This month we are looking at how we can align with nature in our closets. The action steps this month will help you declutter, clarify what you love and feel good in, and become more conscious of quality over quantity. Let's get started!
Did you know that we typically wear 20% of our clothing 80% of the time? That means that 80% of what lives in our closet is mostly unused.
We buy new clothing when we see something we like, without really giving much attention to what we will actually wear or what we really need. This month we want to give some thought to which items we might want to let go of, and be mindful about what we choose to buy. Transitioning into a capsule wardrobe is great for this purpose.
In our action steps below you’ll find some good tips on how to go about this.
Natural vs. Synthetic
To be more aligned with nature, we want to reduce excess for sure, but we also want to look at quality over quantity.
Clothing made with natural materials such as wool, cotton, bamboo, silk and cashmere, is considerably better for our planet and our physical health. Natural fibers are biodegradable and don’t contain chemicals that can be irritating to our skin.
Synthetic materials such as polyester, nylon, and acrylic are man-made, created in a laboratory using chemicals which can be toxic to us and our planet. Synthetic materials also take a long time to decompose, creating long term pollution. It’s a sobering fact that 85% of the plastic in our oceans, comes from the microfibers in our synthetic clothing.
There is no doubt that clothing from synthetic materials can be more practical at times, because of the enhanced properties and lower price. For sure today they are also more easily found.
So while we likely can’t avoid synthetic fabrics all together, we can improve on our balance of natural vs. synthetic, and when we do buy synthetic clothing, choose used over new, or slow fashion (hand made or small production) over fast fashion (inexpensive clothing produced rapidly by mass-market retailers).
Nature Aligned Closet Action Steps
1. Turn all hangers around in your closet, and as you wear things put them back with the hanger turned the right way. Set a reminder for a few months from now (or whenever this season is wrapping up). Let go of any items you still haven’t worn at that point.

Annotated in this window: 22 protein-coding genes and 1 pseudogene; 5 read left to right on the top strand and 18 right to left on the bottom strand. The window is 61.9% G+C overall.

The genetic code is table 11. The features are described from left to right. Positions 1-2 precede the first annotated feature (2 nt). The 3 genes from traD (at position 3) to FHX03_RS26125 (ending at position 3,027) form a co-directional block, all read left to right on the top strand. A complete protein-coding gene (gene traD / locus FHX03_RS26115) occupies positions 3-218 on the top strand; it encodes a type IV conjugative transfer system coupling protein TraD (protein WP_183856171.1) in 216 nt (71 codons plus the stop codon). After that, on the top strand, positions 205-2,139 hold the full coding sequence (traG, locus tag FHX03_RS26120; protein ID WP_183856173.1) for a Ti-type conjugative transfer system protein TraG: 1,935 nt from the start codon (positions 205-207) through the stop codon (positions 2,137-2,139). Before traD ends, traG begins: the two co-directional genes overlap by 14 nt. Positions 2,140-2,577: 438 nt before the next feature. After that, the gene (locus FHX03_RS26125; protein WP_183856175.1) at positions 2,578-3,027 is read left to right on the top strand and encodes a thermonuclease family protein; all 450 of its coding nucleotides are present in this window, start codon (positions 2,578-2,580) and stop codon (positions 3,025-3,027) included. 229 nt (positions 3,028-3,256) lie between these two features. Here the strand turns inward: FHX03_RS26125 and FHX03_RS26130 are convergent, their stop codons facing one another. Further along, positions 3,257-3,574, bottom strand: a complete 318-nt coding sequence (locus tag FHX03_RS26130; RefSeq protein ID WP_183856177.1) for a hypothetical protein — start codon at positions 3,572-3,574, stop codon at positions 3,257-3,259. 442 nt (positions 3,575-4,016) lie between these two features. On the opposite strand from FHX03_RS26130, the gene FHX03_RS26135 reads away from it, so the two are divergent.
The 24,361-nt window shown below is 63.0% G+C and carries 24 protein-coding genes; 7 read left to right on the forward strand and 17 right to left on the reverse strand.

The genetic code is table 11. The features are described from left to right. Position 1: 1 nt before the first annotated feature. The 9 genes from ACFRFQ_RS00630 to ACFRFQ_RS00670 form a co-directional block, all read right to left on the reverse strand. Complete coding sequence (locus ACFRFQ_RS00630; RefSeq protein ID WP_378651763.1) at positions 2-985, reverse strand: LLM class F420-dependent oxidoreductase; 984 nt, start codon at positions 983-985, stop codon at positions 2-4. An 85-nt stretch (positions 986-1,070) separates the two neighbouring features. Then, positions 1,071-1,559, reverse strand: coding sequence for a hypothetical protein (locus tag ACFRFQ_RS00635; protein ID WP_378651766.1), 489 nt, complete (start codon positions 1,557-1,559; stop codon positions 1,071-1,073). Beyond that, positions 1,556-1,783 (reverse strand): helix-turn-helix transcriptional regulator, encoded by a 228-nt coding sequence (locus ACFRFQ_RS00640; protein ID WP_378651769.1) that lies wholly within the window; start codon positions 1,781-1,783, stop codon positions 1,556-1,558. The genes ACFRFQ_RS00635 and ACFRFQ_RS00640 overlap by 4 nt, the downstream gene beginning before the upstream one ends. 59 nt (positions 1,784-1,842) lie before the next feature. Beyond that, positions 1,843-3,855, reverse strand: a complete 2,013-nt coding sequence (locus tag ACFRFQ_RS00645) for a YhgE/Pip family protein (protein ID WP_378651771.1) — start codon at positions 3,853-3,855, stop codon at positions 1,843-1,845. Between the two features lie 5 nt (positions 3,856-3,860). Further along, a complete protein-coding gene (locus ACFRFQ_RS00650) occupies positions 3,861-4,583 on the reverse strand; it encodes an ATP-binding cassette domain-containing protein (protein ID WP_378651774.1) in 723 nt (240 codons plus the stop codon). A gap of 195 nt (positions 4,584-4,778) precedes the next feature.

2. For styles you are ready to let go of (right now or after your hanger exercise), use these ways of disposal:
a) Sell or consign clothing that are in sellable shape and that are still in style!
b) Donate clothing that are wearable but not sellable.
c) For any styles that are not suitable for resale or donations, please do not put them in the garbage. Clothing in landfills take a really long time to decompose. Instead, cut them into patches for quilts, or rags to use for cleaning, or get creative by using pieces for different crafting projects.
3. When you need to buy new clothing, whether for yourself or your child, consider the function and when possible, choose natural materials over synthetic. And then, remember to shop mindfully:
a) Shop second hand first: This way we extend the life cycle of already manufactured clothing, reducing the demand for fast fashion, keeping clothes out of landfills and supporting families in our community. It’s also the best way to stick to your clothing budget as it is much more affordable.
b) If buying new, choose slow fashion over fast fashion. Support locally handcrafted styles if available, or shop smaller brands with limited production.
4. As much as possible, extend the lifespan of clothing you own by mending whenever possible.
While these steps apply to our own closets as well as our children’s, they have an even bigger impact when we apply them to our child’s closet, since our children grow much faster than us, and typically rotate through their closet every season.